Daniel Francis



Average rating: 3.83 · 310 ratings · 53 reviews · 39 distinct works
The Imaginary Indian: The I...

3.96 avg rating — 69 ratings — published 1992 — 7 editions
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Operation Orca: Springer, L...

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4.09 avg rating — 43 ratings — published 2007
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National Dreams: Myth, Memo...

3.74 avg rating — 47 ratings — published 1997 — 4 editions
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Red Light Neon: A History o...

3.84 avg rating — 19 ratings — published 2006
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Seeing Reds: The Red Scare ...

3.81 avg rating — 16 ratings — published 2010 — 3 editions
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Selling Canada: Three propa...

3.67 avg rating — 12 ratings — published 2011 — 2 editions
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Closing Time: Prohibition, ...

4.25 avg rating — 8 ratings — published 2015
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Imagining British Columbia:...

liked it 3.00 avg rating — 9 ratings — published 2008
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A Road for Canada: The Illu...

really liked it 4.00 avg rating — 7 ratings — published 2009 — 2 editions
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The Encyclopedia of British...

4.40 avg rating — 5 ratings — published 2000
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“A particularly gruesome hunt targeted the basking shark, the second-largest fish in the world. At one time these creatures, which may reach fifteen metres in length, were abundant along the coast. For all their size they are peaceable giants, feeding on zooplankton in the nutrient-rich ocean waters close to the surface. They do not eat salmon or any other fish, but fishermen considered them a nuisance because they often became entangled in fishing gear. In 1949 the Department of Fisheries labelled them a "destructive pest" and in 1955 the department was persuaded to take aggressive action against the sharks in Barkley Sound, on the west coast of Vancouver Island, where they were especially prevalent.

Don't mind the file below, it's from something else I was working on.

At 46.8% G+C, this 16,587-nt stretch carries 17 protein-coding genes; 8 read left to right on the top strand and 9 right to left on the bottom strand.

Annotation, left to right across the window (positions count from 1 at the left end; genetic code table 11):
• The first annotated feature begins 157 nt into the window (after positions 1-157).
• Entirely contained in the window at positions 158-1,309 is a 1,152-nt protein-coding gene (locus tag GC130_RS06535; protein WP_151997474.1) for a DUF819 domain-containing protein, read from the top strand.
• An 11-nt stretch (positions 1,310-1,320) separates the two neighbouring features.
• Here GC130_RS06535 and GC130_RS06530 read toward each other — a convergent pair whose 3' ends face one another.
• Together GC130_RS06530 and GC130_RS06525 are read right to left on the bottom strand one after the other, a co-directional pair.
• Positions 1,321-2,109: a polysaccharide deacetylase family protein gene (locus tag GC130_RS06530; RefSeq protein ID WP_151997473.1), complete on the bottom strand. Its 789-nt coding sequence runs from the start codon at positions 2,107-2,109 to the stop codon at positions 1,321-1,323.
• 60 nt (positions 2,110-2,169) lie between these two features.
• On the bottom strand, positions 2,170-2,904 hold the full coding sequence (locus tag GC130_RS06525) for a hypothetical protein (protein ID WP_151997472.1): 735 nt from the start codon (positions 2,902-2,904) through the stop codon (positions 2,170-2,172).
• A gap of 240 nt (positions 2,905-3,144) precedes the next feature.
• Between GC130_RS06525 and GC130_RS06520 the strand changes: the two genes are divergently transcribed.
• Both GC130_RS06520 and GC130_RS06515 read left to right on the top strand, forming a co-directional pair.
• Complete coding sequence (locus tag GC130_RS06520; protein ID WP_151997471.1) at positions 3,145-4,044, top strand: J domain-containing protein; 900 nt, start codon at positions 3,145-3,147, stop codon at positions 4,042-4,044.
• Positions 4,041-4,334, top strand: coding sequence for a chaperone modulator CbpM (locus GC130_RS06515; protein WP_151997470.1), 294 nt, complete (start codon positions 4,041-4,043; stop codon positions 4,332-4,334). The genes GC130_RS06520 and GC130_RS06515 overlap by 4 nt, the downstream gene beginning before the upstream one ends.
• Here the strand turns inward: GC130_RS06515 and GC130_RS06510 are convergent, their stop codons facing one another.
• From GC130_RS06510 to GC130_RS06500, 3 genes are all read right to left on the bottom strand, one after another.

A large triangular cutting blade was mounted on the bow of a fisheries patrol vessel, the Comox Post. This knife could be lowered just below the surface of the water. When the vessel drove straight into a lounging shark, the blade sliced the animal in half. Between 1955 and 1969, when the blade was in use, hundreds of sharks were slaughtered in the sound. "The great shark slaughter began at noon and continued for hours," wrote a reporter who witnessed one of these excursions in 1956. "We littered the beaches with their livers and the bottom with their carcasses." Other fisheries vessels that were not equipped with the knife had orders to simply ram any sharks they encountered in the hope of killing them. Basking sharks are today almost never encountered in Barkley Sound or anywhere else on the coast.”
Daniel Francis, Operation Orca: Springer, Luna and the Struggle to Save West Coast Killer Whales

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